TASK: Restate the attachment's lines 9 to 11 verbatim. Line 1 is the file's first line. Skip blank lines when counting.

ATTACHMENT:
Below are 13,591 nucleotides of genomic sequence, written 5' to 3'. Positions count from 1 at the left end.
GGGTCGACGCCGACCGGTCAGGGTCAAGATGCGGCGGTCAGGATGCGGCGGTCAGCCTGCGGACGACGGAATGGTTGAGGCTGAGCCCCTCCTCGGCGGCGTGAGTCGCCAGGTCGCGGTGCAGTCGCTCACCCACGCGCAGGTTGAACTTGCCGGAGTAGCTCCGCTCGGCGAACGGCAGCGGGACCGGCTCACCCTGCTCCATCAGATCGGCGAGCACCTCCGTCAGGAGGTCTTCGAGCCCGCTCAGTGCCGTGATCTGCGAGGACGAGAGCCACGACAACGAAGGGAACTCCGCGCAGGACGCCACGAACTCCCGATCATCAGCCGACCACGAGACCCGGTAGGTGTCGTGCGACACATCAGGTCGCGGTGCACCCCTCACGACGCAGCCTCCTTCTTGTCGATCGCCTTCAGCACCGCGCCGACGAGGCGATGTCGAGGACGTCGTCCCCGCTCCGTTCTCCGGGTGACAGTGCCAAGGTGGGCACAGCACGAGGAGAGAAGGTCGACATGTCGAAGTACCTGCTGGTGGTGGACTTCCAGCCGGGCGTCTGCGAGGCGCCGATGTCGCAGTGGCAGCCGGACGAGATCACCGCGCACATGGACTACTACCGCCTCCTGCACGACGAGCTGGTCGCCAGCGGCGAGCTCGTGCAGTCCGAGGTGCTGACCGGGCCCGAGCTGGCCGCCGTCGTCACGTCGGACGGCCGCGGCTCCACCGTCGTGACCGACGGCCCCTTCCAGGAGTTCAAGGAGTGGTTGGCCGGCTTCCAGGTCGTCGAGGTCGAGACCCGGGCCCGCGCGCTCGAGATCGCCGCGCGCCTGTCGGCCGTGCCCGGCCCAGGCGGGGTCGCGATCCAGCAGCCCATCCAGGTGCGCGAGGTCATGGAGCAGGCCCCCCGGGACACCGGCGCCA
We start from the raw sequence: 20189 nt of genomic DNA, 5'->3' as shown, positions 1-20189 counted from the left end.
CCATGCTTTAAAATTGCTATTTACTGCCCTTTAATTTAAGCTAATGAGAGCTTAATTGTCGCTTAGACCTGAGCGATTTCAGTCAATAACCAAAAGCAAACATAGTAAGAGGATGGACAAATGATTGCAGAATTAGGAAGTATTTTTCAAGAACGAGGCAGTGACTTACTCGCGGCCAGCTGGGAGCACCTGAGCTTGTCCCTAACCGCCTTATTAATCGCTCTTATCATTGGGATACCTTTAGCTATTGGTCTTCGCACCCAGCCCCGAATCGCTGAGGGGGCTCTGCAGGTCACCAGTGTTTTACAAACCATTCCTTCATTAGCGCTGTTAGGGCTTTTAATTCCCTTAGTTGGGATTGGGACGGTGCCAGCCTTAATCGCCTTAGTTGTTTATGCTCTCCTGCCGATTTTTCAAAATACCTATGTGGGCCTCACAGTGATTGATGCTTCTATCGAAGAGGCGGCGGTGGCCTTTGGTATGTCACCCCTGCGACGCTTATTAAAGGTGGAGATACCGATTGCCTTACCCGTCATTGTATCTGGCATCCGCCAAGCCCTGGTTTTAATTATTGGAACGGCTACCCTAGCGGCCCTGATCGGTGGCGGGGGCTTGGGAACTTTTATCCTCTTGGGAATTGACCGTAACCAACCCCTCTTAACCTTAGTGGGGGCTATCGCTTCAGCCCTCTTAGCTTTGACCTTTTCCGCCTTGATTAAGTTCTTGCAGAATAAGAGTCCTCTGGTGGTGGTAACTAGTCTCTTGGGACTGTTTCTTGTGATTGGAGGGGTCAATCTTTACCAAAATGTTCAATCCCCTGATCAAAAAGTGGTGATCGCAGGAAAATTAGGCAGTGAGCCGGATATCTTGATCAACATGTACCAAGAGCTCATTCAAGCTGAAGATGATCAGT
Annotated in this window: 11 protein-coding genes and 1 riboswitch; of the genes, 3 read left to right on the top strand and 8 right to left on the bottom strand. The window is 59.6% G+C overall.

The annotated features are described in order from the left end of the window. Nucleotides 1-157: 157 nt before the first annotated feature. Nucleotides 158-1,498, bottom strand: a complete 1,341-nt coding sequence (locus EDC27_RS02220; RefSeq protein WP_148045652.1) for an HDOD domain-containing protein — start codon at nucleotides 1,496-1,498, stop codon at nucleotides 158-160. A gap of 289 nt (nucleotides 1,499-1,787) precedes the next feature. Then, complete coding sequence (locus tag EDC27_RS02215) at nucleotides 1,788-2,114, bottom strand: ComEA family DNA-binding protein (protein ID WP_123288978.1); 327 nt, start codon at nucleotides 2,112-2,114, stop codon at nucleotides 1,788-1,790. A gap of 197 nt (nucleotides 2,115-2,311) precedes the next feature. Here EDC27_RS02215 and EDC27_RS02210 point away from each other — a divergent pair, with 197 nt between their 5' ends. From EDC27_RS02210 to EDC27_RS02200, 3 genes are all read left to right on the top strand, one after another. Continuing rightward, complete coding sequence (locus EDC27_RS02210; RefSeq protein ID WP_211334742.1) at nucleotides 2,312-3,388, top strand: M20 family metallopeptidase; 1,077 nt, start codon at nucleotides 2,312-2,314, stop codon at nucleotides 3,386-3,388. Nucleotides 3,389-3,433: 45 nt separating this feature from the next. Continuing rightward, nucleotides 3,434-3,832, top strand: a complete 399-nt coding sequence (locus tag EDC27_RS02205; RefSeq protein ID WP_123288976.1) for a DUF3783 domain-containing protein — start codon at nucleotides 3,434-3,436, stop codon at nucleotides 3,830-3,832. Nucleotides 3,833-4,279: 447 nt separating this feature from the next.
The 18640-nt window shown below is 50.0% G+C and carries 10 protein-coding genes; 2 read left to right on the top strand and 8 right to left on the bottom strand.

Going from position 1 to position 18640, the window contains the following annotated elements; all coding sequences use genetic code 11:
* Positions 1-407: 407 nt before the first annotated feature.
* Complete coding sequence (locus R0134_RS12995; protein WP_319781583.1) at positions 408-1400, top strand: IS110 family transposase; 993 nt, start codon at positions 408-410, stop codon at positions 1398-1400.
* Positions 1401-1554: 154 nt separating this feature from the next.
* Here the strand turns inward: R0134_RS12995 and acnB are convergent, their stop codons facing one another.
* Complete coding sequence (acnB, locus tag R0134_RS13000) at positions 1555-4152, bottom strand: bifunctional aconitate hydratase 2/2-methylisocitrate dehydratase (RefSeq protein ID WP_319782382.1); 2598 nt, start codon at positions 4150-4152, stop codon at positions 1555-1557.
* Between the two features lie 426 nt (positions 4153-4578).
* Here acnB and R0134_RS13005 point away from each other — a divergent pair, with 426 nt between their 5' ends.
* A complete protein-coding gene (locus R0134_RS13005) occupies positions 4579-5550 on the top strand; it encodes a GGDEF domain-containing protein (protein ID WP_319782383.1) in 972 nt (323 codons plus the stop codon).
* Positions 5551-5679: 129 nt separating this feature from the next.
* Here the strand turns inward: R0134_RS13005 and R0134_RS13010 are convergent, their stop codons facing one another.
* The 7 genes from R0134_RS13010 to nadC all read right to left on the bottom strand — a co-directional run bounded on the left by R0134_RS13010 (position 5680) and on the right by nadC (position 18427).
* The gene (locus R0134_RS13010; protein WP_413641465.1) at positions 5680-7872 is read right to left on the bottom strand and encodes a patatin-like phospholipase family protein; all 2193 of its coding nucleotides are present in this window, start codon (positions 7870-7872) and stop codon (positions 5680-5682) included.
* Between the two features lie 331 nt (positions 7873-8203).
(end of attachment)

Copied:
* Positions 1-407: 407 nt before the first annotated feature.
* Complete coding sequence (locus R0134_RS12995; protein WP_319781583.1) at positions 408-1400, top strand: IS110 family transposase; 993 nt, start codon at positions 408-410, stop codon at positions 1398-1400.
* Positions 1401-1554: 154 nt separating this feature from the next.